Former senator, longtime Alaska Native leader Albert Kookesh dies

Albert Kookesh discusses regional issues in his legislative office in 2012, when he was a state senator. (Photo by Ed Schoenfeld/Coastalaska)
Albert Kookesh in his legislative office in 2012 when he was a state senator. (Photo by Ed Schoenfeld/Coastalaska)

Longtime Alaska Native leader Albert Kookesh has died, his family announced Friday.

Kookesh was a legendary figure in Southeast Alaska, starting as a star basketball player at Mount Edgecumbe High School.

He served in the Alaska state Senate and House, and he chaired the Alaska Federation of Natives and Sealaska Corporation, the Native corporation for his region. He was also an advisor to former governors Bill Walker and Tony Knowles.

Kookesh was 72 and died in his hometown of Angoon, surrounded by loved ones, his family said. He had been suffering from prostate cancer.

Kookesh represented Angoon in the Alaska House of Representatives from 1997-2004 before moving over to the Alaska Senate for another seven years from 2005-2012.

Kookesh’s senate territory was a huge, mostly rural district that covered Metlakatla to the Bering Sea. His district was branded “The Iceworm District” for its resemblance to the long, skinny relative of the common earthworm that lives in glacial ice.

The district was split during redistricting in 2012 when Southeast Alaska lost its third senator to population growth in the Matanuska-Susitna Borough. Kookesh and his colleague, Sitka Sen. Bert Stedman, were forced into a showdown that year that neither really wanted.

“Albert and myself had several conversations well before the election campaigning even started,” Stedman said. “And one of the things we wanted to make sure didn’t happen was that no matter who was selected as a senator in Southeast, that we didn’t have a divisive election and a divided senate district.”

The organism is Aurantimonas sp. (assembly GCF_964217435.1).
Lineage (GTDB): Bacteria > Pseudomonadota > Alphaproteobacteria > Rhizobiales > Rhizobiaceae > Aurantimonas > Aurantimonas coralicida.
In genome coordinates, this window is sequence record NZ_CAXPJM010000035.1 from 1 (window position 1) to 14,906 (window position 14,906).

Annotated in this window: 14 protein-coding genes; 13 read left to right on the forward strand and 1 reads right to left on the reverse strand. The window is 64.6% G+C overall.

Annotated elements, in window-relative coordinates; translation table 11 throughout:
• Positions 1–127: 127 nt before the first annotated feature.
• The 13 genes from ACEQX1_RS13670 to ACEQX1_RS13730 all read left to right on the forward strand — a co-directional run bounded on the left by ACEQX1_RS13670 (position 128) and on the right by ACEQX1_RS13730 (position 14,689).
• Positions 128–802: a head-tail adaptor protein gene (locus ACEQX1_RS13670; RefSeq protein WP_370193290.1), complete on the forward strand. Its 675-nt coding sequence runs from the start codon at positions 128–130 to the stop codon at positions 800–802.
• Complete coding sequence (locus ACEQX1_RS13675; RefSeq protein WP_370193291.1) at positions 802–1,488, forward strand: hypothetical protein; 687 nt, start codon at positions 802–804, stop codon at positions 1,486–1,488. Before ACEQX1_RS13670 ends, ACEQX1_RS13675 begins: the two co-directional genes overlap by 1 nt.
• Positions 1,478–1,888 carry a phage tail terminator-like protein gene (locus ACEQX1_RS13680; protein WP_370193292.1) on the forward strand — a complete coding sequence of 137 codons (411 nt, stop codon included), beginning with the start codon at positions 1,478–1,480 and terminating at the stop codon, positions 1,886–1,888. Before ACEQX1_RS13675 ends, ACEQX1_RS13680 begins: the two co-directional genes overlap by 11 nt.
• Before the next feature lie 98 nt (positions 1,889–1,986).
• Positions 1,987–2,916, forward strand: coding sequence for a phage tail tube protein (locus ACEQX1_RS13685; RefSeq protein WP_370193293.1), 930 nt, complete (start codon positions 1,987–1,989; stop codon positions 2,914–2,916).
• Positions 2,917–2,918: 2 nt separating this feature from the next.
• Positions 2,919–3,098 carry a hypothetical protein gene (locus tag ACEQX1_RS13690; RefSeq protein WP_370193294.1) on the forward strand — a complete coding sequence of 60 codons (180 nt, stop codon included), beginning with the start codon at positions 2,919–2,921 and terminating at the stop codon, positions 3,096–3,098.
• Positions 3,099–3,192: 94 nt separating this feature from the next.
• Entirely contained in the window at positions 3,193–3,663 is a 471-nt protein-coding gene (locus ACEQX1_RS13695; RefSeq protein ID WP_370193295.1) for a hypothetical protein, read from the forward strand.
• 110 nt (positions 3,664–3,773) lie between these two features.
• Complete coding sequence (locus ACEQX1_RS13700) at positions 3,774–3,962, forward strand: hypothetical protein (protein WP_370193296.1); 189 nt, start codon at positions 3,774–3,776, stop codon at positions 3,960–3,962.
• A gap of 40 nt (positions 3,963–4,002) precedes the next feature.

Stedman won the seat and Kookesh ended his legislative career — but his influence didn’t end. Sen. Stedman says former Sen. Kookesh remained a prominent voice in Southeast issues.

“When he was out of the Senate, we’d have conversations about policy issues also because he grew up in Southeast and knew the country very, very well,” Stedman said.

Kookesh was a 1967 graduate of Mt. Edgecumbe High School and a gold medal basketball player. He went on to earn a bachelor’s degree from Alaska Methodist University in 1971 and a doctorate in law from the University of Washington in 1976.

Kookesh never practiced law — a fact he was always quick to point out to reporters. He was a legislator, he would say, not a lawyer.

Kookesh divided his time between his legislative duties and service on the boards of both Sealaska and the village corporation for Angoon, Kootznoowoo, Inc.

The Alaska House Majority Coalition issued a statement recognizing the extraordinary legacy of Kookesh.

“Albert was a lifelong advocate for his people, a force in Alaska politics, and a legendary Alaska Native leader,” wrote former speaker of the House Bryce Edgmon. “He achieved the trifecta of serving in the Senate, as co-chair of the Alaska Federation of Natives, and as president of the Sealaska board. My thoughts are with his wife, Sally, his entire family, and the community of Angoon.”

KCAW - Sitka

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